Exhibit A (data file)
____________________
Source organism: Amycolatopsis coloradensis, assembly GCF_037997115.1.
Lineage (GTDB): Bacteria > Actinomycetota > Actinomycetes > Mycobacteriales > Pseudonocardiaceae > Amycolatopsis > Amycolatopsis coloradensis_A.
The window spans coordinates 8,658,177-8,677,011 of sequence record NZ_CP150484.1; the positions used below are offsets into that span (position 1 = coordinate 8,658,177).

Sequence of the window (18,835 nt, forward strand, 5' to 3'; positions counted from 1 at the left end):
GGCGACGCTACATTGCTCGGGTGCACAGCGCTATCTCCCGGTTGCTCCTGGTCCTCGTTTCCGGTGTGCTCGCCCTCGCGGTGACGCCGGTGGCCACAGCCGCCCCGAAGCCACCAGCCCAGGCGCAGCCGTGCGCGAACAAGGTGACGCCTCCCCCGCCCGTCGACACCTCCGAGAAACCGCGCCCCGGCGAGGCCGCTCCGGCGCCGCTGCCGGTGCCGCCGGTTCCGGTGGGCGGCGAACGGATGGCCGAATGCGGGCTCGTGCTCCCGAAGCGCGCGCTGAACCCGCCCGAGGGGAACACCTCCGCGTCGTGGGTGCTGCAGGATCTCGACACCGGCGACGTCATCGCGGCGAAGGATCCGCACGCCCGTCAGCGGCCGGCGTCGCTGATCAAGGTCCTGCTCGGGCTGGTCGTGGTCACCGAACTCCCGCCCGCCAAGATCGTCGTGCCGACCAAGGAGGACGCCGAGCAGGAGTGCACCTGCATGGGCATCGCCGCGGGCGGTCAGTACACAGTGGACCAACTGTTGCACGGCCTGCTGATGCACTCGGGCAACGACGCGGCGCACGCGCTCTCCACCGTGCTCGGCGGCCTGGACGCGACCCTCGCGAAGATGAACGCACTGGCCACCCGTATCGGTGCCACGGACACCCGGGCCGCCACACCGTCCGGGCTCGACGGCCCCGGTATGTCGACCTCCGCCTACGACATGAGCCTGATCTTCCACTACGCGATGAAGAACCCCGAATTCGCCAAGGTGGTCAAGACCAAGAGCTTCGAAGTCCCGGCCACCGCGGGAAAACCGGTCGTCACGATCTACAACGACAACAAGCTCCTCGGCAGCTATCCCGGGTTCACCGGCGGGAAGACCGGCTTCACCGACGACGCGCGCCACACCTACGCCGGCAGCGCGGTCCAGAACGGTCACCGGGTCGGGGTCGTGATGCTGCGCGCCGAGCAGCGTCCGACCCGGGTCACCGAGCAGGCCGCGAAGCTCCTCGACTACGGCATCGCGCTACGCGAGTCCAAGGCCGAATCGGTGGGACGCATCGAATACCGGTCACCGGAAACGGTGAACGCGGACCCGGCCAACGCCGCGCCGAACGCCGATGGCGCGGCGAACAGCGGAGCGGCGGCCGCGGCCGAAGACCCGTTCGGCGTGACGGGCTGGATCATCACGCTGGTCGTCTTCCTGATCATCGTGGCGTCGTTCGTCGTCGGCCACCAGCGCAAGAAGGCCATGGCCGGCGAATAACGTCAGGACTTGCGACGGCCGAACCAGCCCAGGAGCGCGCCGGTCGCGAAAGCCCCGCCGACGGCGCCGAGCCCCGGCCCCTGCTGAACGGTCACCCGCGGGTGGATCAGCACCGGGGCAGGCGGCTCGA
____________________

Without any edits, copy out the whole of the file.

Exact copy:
Source organism: Amycolatopsis coloradensis, assembly GCF_037997115.1.
Lineage (GTDB): Bacteria > Actinomycetota > Actinomycetes > Mycobacteriales > Pseudonocardiaceae > Amycolatopsis > Amycolatopsis coloradensis_A.
The window spans coordinates 8,658,177-8,677,011 of sequence record NZ_CP150484.1; the positions used below are offsets into that span (position 1 = coordinate 8,658,177).

Sequence of the window (18,835 nt, forward strand, 5' to 3'; positions counted from 1 at the left end):
GGCGACGCTACATTGCTCGGGTGCACAGCGCTATCTCCCGGTTGCTCCTGGTCCTCGTTTCCGGTGTGCTCGCCCTCGCGGTGACGCCGGTGGCCACAGCCGCCCCGAAGCCACCAGCCCAGGCGCAGCCGTGCGCGAACAAGGTGACGCCTCCCCCGCCCGTCGACACCTCCGAGAAACCGCGCCCCGGCGAGGCCGCTCCGGCGCCGCTGCCGGTGCCGCCGGTTCCGGTGGGCGGCGAACGGATGGCCGAATGCGGGCTCGTGCTCCCGAAGCGCGCGCTGAACCCGCCCGAGGGGAACACCTCCGCGTCGTGGGTGCTGCAGGATCTCGACACCGGCGACGTCATCGCGGCGAAGGATCCGCACGCCCGTCAGCGGCCGGCGTCGCTGATCAAGGTCCTGCTCGGGCTGGTCGTGGTCACCGAACTCCCGCCCGCCAAGATCGTCGTGCCGACCAAGGAGGACGCCGAGCAGGAGTGCACCTGCATGGGCATCGCCGCGGGCGGTCAGTACACAGTGGACCAACTGTTGCACGGCCTGCTGATGCACTCGGGCAACGACGCGGCGCACGCGCTCTCCACCGTGCTCGGCGGCCTGGACGCGACCCTCGCGAAGATGAACGCACTGGCCACCCGTATCGGTGCCACGGACACCCGGGCCGCCACACCGTCCGGGCTCGACGGCCCCGGTATGTCGACCTCCGCCTACGACATGAGCCTGATCTTCCACTACGCGATGAAGAACCCCGAATTCGCCAAGGTGGTCAAGACCAAGAGCTTCGAAGTCCCGGCCACCGCGGGAAAACCGGTCGTCACGATCTACAACGACAACAAGCTCCTCGGCAGCTATCCCGGGTTCACCGGCGGGAAGACCGGCTTCACCGACGACGCGCGCCACACCTACGCCGGCAGCGCGGTCCAGAACGGTCACCGGGTCGGGGTCGTGATGCTGCGCGCCGAGCAGCGTCCGACCCGGGTCACCGAGCAGGCCGCGAAGCTCCTCGACTACGGCATCGCGCTACGCGAGTCCAAGGCCGAATCGGTGGGACGCATCGAATACCGGTCACCGGAAACGGTGAACGCGGACCCGGCCAACGCCGCGCCGAACGCCGATGGCGCGGCGAACAGCGGAGCGGCGGCCGCGGCCGAAGACCCGTTCGGCGTGACGGGCTGGATCATCACGCTGGTCGTCTTCCTGATCATCGTGGCGTCGTTCGTCGTCGGCCACCAGCGCAAGAAGGCCATGGCCGGCGAATAACGTCAGGACTTGCGACGGCCGAACCAGCCCAGGAGCGCGCCGGTCGCGAAAGCCCCGCCGACGGCGCCGAGCCCCGGCCCCTGCTGAACGGTCACCCGCGGGTGGATCAGCACCGGGGCAGGCGGCTCGA